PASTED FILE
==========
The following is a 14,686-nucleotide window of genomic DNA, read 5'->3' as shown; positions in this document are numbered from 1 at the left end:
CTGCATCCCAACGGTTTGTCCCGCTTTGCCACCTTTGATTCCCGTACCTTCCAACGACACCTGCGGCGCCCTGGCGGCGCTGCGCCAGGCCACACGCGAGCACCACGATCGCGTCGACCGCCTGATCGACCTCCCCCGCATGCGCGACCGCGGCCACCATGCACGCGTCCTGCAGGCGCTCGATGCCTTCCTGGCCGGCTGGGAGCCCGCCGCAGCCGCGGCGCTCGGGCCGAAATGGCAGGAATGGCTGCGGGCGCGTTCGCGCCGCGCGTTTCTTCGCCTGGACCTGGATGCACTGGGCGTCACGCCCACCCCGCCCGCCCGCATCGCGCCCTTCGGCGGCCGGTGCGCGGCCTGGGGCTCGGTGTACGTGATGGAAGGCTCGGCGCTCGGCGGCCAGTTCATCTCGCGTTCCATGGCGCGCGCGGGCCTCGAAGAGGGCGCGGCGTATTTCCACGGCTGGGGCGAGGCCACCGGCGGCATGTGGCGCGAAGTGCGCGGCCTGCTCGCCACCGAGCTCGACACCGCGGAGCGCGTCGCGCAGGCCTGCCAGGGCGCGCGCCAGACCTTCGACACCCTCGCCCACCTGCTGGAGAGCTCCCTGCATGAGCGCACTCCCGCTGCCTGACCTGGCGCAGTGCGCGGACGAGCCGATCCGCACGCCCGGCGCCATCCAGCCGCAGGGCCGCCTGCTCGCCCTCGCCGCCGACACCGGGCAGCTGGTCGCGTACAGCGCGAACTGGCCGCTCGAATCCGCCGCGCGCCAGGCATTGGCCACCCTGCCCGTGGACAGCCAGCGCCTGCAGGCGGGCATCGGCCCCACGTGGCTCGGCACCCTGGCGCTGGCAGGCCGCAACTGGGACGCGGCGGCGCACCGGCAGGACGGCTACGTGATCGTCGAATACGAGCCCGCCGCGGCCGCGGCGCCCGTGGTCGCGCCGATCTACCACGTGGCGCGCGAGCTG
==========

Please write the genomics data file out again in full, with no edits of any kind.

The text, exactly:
The following is a 14,686-nucleotide window of genomic DNA, read 5'->3' as shown; positions in this document are numbered from 1 at the left end:
CTGCATCCCAACGGTTTGTCCCGCTTTGCCACCTTTGATTCCCGTACCTTCCAACGACACCTGCGGCGCCCTGGCGGCGCTGCGCCAGGCCACACGCGAGCACCACGATCGCGTCGACCGCCTGATCGACCTCCCCCGCATGCGCGACCGCGGCCACCATGCACGCGTCCTGCAGGCGCTCGATGCCTTCCTGGCCGGCTGGGAGCCCGCCGCAGCCGCGGCGCTCGGGCCGAAATGGCAGGAATGGCTGCGGGCGCGTTCGCGCCGCGCGTTTCTTCGCCTGGACCTGGATGCACTGGGCGTCACGCCCACCCCGCCCGCCCGCATCGCGCCCTTCGGCGGCCGGTGCGCGGCCTGGGGCTCGGTGTACGTGATGGAAGGCTCGGCGCTCGGCGGCCAGTTCATCTCGCGTTCCATGGCGCGCGCGGGCCTCGAAGAGGGCGCGGCGTATTTCCACGGCTGGGGCGAGGCCACCGGCGGCATGTGGCGCGAAGTGCGCGGCCTGCTCGCCACCGAGCTCGACACCGCGGAGCGCGTCGCGCAGGCCTGCCAGGGCGCGCGCCAGACCTTCGACACCCTCGCCCACCTGCTGGAGAGCTCCCTGCATGAGCGCACTCCCGCTGCCTGACCTGGCGCAGTGCGCGGACGAGCCGATCCGCACGCCCGGCGCCATCCAGCCGCAGGGCCGCCTGCTCGCCCTCGCCGCCGACACCGGGCAGCTGGTCGCGTACAGCGCGAACTGGCCGCTCGAATCCGCCGCGCGCCAGGCATTGGCCACCCTGCCCGTGGACAGCCAGCGCCTGCAGGCGGGCATCGGCCCCACGTGGCTCGGCACCCTGGCGCTGGCAGGCCGCAACTGGGACGCGGCGGCGCACCGGCAGGACGGCTACGTGATCGTCGAATACGAGCCCGCCGCGGCCGCGGCGCCCGTGGTCGCGCCGATCTACCACGTGGCGCGCGAGCTG